Northwest News

They may have a robotic personality, but they could help speed up security at Sea-Tac

TSA officer Robert Howard signals an airline passenger forward at a security check-point at Seattle-Tacoma International Airport, in January 2010. Passengers departing Sea-Tac Tuesday may have seen a robot providing tips for getting through security faster.
TSA officer Robert Howard signals an airline passenger forward at a security check-point at Seattle-Tacoma International Airport, in January 2010. Passengers departing Sea-Tac Tuesday may have seen a robot providing tips for getting through security faster. Associated Press

If only there was some way to speed up the security screening line at the airport ... Seattle-Tacoma International Airport is hoping it may have found one.

On Tuesday, passengers departing from the airport may have seen a robot providing tips for getting through security faster. Advice was provided through audio in English an on-screen animated instruction in six different languages, reminding passengers to remove scarves, jackets and belts before going through screening.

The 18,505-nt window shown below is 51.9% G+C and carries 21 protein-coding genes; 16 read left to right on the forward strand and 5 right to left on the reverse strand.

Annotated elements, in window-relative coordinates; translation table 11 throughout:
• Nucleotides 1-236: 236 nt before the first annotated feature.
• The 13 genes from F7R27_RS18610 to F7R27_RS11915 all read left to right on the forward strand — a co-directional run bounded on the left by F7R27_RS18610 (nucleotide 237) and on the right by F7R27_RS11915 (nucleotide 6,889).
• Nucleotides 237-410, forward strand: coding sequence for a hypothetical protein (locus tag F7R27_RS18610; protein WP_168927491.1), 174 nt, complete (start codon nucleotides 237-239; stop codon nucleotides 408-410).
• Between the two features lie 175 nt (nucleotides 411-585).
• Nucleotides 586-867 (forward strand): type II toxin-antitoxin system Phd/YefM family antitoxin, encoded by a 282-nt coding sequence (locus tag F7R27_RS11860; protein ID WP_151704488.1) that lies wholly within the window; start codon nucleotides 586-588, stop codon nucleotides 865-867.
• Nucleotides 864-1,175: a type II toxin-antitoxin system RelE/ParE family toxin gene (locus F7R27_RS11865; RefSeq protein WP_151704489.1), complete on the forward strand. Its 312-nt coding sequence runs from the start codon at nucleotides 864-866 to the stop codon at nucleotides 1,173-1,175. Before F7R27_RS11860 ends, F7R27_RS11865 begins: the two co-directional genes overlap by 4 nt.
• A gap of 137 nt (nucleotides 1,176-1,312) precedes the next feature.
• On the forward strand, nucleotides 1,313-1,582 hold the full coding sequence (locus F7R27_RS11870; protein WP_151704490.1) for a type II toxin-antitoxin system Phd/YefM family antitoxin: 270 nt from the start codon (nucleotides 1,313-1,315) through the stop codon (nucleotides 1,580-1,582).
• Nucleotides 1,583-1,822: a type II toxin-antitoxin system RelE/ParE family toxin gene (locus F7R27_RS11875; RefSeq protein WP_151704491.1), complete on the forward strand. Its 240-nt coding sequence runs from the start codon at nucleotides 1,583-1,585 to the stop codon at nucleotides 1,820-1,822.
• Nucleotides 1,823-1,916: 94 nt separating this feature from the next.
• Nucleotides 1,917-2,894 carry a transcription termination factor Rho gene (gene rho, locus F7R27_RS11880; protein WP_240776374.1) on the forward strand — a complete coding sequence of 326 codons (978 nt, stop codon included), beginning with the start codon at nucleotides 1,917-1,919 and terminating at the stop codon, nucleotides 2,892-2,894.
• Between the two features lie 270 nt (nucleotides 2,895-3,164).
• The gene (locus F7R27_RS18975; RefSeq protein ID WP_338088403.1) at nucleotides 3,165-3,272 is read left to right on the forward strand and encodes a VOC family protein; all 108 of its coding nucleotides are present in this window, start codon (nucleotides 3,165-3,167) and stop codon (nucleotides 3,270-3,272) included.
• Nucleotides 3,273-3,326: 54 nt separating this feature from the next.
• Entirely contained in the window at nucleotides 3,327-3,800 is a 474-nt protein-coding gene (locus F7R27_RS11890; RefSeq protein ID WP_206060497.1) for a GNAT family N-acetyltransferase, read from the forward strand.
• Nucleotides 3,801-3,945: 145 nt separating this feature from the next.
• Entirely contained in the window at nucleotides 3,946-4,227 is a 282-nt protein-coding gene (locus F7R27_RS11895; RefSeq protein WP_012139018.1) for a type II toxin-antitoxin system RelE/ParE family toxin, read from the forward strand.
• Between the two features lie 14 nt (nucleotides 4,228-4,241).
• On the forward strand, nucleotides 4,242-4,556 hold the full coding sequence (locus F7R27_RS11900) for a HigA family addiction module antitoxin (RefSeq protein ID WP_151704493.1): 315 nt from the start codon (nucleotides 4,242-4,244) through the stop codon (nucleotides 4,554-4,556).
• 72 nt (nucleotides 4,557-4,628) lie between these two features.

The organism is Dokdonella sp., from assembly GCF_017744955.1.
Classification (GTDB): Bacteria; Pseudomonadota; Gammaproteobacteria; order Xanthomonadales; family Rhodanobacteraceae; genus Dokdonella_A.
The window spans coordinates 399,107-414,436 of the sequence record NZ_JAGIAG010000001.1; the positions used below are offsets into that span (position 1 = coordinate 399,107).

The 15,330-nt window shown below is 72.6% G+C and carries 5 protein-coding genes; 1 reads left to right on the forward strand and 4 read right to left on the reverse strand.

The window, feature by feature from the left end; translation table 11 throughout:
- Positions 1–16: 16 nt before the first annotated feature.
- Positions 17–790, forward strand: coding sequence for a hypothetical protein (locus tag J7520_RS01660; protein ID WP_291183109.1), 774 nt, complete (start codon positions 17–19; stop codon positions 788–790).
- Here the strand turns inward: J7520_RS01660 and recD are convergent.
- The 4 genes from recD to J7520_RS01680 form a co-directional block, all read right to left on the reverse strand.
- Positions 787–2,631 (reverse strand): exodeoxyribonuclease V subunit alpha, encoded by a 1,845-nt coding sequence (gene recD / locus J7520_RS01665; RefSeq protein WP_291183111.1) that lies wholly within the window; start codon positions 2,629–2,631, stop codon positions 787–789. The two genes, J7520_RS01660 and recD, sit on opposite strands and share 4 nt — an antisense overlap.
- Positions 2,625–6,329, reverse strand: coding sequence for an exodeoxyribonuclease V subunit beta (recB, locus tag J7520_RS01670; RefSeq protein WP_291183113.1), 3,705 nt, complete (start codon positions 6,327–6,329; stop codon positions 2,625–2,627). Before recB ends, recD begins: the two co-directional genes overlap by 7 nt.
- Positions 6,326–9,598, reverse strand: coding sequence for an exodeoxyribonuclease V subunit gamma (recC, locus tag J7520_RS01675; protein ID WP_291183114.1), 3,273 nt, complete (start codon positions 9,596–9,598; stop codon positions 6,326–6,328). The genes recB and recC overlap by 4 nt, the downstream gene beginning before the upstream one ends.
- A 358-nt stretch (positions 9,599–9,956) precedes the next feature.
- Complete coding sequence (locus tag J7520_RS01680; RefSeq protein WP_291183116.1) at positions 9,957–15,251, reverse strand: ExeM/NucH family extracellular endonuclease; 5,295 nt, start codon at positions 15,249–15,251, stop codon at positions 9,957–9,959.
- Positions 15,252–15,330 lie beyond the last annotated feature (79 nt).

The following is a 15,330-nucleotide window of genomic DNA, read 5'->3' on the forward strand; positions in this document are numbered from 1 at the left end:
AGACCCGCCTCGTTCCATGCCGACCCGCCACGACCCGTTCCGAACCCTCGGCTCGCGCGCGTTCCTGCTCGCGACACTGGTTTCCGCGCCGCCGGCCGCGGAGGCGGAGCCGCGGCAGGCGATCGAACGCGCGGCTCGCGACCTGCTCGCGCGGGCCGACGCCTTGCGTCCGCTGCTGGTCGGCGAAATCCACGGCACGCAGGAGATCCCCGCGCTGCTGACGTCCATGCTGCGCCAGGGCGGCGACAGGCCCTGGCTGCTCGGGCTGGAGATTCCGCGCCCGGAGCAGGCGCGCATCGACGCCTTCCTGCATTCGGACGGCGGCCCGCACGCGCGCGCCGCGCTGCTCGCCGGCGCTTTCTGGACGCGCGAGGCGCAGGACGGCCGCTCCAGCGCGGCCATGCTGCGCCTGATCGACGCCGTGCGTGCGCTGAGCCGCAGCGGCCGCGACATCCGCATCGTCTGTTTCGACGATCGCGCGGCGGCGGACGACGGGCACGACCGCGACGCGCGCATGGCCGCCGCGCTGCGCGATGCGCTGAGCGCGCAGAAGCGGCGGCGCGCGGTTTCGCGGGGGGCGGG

Sea-Tac will test the pilot program, according to a release, by seeing how many times passengers trigger the body scanner alarm during and after the robot test.

The release insists that the robot is not meant to replace Transportation Security Administration workers, rather augment the work of humans, allowing them to spend more time on critical security tasks.

Sea-Tac isn’t the first airport to utilize robots to enhance the experience of passengers passing through.

Mineta San Jose International Airport in California, according to a USA Today article in October 2016, used very similar looking robots to the ones Sea-Tac is utilizing to offer directions, take a selfie with or even dance.

In anticipation of the Winter Olympics next year, ABCnews.go.com reported earlier this month, Incheon International Aiport near Seoul, South Korea, recently started using Troika, a self-driving robot that will tell travelers how long it takes to get their gate and even escort them to their flights and another jumbo-sized robot that will help clean the floors. Tokoyo’s Haneda Airport also tried the EMIEW3 robot to help guide travelers around Japan’s busiest airport, according to a tnooz.com article in 2016.

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